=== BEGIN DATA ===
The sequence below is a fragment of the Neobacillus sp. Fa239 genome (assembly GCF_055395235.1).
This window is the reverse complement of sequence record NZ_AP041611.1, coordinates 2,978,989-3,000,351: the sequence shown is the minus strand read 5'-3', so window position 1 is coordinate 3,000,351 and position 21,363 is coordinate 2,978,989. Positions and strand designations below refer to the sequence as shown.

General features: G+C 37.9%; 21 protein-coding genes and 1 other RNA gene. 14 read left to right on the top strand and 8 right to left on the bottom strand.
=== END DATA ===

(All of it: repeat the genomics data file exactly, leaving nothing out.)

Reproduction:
The sequence below is a fragment of the Neobacillus sp. Fa239 genome (assembly GCF_055395235.1).
This window is the reverse complement of sequence record NZ_AP041611.1, coordinates 2,978,989-3,000,351: the sequence shown is the minus strand read 5'-3', so window position 1 is coordinate 3,000,351 and position 21,363 is coordinate 2,978,989. Positions and strand designations below refer to the sequence as shown.

General features: G+C 37.9%; 21 protein-coding genes and 1 other RNA gene. 14 read left to right on the top strand and 8 right to left on the bottom strand.